UK may ban junk food ads, should India follow?

Since India lacks regulatory framework for promotion of foods items containing high fat, salt and sugar, experts feel a similar step could prove to be very helpful

By Meenakshi Sushma
Published: Tuesday 19 March 2019
Children's eating habits
Photo: Getty Images Photo: Getty Images

The United Kingdom may soon ban junk food advertisements on television before 9 pm and experts feel it’s time India does it too to recognise the looming threat of growing obesity and resulting non-communicable diseases.

“The media is shaping body image. TV, phones and computers have taken over playgrounds and safe spaces for kids. India is way behind the world in instituting a policy or guideline to either broadcasters, manufacturers or advertising agencies. While most children’s TV channels do follow the international norms, India is still a single-TV home market,” says Sashwati Banerjee, senior advisor, Sesame Workshop India Trust.

The UK government has recently put the proposal out for public consultation and invited people’s views on ways to reduce ads on foods with high fat, salt and sugar content. They are also planning to ban online ads.

In India, advertising of such food items is largely unregulated. “UK banned ads on kids’ channels in 2007 and took 12 years to realise that there is a need to take additional steps like a watershed period and regulate ads in outer spaces. India is more than a decade behind in realising, but we should take lessons countries like UK,” says Sonal Dhingra, deputy program manager, food safety and toxins, Centre for Science and Environment (CSE), a non-profit in New Delhi.

Although one small step was taken in this direction but it proved to be futile. The Food and Beverage Alliance of India pledged to not display ads concerning foods with high fat, salt and sugar on kids’ channels. “This was not a conclusive move as kids don’t just watch kids’ channels. It's time to move beyond self-regulation and voluntary measures taken by the industry,” says Dhingra while adding that Broadcast Audience Research Council (BARC) data shows that kids’ viewership of non-kids channels is about 87 per cent owing to co-viewing.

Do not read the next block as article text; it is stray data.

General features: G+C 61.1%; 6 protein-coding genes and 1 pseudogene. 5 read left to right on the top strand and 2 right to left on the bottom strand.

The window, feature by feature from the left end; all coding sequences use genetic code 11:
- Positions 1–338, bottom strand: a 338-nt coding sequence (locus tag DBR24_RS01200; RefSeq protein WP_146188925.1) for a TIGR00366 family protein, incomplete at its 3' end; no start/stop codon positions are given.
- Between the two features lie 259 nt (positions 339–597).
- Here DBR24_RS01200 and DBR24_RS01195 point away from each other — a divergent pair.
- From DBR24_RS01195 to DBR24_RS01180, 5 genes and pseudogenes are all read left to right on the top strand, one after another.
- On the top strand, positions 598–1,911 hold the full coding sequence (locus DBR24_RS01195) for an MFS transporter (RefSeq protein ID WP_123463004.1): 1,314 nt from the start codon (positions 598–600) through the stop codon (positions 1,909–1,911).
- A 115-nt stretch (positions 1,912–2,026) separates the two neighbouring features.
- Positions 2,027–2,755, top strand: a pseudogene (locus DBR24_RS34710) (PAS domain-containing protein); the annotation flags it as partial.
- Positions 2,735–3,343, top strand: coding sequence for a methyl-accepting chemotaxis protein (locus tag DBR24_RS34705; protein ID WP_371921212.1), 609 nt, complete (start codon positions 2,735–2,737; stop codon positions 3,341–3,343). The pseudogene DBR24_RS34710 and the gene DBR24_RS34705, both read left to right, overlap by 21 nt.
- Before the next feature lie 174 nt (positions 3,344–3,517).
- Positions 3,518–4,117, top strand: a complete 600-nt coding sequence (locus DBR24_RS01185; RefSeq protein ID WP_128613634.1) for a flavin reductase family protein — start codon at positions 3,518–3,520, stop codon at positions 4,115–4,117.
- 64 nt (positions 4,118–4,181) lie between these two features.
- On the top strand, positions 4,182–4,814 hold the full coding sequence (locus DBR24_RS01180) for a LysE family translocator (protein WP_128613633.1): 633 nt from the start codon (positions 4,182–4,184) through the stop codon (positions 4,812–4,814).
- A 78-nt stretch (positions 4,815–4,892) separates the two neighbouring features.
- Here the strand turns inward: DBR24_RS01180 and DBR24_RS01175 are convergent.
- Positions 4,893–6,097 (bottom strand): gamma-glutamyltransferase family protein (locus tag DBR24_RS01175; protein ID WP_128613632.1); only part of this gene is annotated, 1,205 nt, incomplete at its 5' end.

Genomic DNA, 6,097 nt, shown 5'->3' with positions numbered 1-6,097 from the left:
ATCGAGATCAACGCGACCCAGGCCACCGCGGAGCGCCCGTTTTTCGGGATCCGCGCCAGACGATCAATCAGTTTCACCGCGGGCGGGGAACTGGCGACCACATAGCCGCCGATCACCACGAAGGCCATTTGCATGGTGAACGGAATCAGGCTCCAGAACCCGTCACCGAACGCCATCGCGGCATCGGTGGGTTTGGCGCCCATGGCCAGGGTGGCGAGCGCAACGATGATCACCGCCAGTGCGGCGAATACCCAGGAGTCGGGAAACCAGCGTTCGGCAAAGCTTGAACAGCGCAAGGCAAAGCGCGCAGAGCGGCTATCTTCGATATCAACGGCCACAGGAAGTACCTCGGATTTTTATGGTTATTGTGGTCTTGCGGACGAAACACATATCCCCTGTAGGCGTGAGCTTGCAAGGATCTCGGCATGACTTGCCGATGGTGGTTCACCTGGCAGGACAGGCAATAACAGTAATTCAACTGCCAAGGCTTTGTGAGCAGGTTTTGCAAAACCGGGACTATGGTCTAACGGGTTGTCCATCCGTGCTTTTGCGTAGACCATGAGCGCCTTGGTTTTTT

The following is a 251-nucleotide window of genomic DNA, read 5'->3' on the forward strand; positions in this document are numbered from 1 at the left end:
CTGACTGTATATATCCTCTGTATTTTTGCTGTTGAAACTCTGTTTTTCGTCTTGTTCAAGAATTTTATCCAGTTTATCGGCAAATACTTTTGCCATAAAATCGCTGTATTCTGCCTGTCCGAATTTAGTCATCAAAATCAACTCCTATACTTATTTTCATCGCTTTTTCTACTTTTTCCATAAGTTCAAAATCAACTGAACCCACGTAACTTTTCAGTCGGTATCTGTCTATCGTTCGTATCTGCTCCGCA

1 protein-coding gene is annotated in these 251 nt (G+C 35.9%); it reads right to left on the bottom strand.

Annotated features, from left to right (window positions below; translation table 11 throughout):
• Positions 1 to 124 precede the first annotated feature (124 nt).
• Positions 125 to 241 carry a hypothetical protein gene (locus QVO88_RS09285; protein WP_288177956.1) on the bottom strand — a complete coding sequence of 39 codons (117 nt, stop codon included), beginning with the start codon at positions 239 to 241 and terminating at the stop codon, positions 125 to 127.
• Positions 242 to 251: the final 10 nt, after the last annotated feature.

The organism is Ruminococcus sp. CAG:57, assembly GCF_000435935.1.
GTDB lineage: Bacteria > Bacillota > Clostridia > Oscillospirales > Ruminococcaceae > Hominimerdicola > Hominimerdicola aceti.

This issue was also discussed at the recent National Conclave on Food organised by CSE. Experts there suggested that India could define its targeted age group it wants to keep away from such ads, set a time deadline like UK’s 9 pm, there could be regulations on people endorsing these products and the content used in such ads.

“An average young person views more than 40,000 television ads per year. Young people are also exposed to promotional messages through the internet, magazines, and video games. This avalanche of marketing persuades children to prefer, request, and consume calorie-dense, nutrient-poor food and has triggered urgent calls for change,” says Shweta Khandelwal, head, nutrition research, Public Health Foundation of India.

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